The fist-sized rock, dubbed Martian rock N165 - but nicknamed "Coronation" - was zapped 30 times over 10 seconds with 14 millijoules of energy in each pulse, NASA said in a statement. "Each pulse delivers more than a million watts of power for about five one-billionths of a second," the space agency said.
High-powered though it is, the laser isn't something out of Star Trek. It only vaporizes a pinhead-sized piece of the rock. The spectrum of the glow is then analyzed for chemical composition by a small telescope mounted on Curiosity, known as the Chemistry and Camera instrument or ChemCam. It uses three spectrometers to do so.
This particular rock-zapping, though, was really target practice. Still, scientists will examine the data received from the instrument, as they said Coronation provided a "great spectrum" to analyze.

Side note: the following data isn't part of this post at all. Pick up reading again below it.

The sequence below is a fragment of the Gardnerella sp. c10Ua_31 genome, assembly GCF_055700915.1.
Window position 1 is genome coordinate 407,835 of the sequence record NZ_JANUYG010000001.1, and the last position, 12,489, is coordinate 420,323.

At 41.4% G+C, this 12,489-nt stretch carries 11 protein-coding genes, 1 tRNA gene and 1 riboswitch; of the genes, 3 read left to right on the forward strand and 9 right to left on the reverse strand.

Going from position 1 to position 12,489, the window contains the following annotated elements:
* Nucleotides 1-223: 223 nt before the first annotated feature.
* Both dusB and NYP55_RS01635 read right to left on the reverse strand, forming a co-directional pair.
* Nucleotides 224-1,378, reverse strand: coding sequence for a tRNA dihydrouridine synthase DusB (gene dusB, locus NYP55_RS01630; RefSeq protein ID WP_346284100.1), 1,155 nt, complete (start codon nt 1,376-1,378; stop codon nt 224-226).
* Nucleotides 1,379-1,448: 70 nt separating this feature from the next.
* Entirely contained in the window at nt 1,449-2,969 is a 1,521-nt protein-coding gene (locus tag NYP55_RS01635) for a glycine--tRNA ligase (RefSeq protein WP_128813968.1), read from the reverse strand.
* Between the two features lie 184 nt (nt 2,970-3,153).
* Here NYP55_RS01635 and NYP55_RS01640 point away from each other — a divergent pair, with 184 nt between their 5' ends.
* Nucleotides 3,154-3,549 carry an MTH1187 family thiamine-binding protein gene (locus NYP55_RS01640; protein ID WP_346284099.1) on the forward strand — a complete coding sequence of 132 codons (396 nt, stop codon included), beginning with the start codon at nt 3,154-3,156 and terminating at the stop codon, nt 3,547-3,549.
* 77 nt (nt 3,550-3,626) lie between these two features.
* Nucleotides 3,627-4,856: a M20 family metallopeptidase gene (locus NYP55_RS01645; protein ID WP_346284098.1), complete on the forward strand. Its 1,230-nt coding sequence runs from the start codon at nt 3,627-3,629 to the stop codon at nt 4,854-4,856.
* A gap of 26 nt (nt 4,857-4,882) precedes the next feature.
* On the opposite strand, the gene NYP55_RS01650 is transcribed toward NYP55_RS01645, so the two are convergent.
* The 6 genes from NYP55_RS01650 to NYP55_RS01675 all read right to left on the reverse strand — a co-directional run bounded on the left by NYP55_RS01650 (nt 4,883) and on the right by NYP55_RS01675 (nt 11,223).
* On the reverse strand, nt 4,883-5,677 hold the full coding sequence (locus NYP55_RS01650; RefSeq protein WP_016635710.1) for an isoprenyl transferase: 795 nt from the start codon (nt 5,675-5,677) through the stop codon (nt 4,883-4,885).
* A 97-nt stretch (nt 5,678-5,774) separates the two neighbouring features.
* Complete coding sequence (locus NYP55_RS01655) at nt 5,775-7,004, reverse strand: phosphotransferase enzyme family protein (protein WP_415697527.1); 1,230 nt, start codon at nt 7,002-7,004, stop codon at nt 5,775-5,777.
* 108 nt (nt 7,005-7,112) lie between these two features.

On Friday, NASA announced the rover's first destination will be Glenelg, which is about 1,300 feet or a quarter of a mile away. Its ultimate destination, though, is Mt. Sharp, is about five miles away.
Curiosity landed on Mars on Aug. 6. Its two-year mission is to study a carefully chosen area inside Gale Crater in order to perhaps answer the age-old question: if Mars has ever had environmental conditions favorable for microbial life.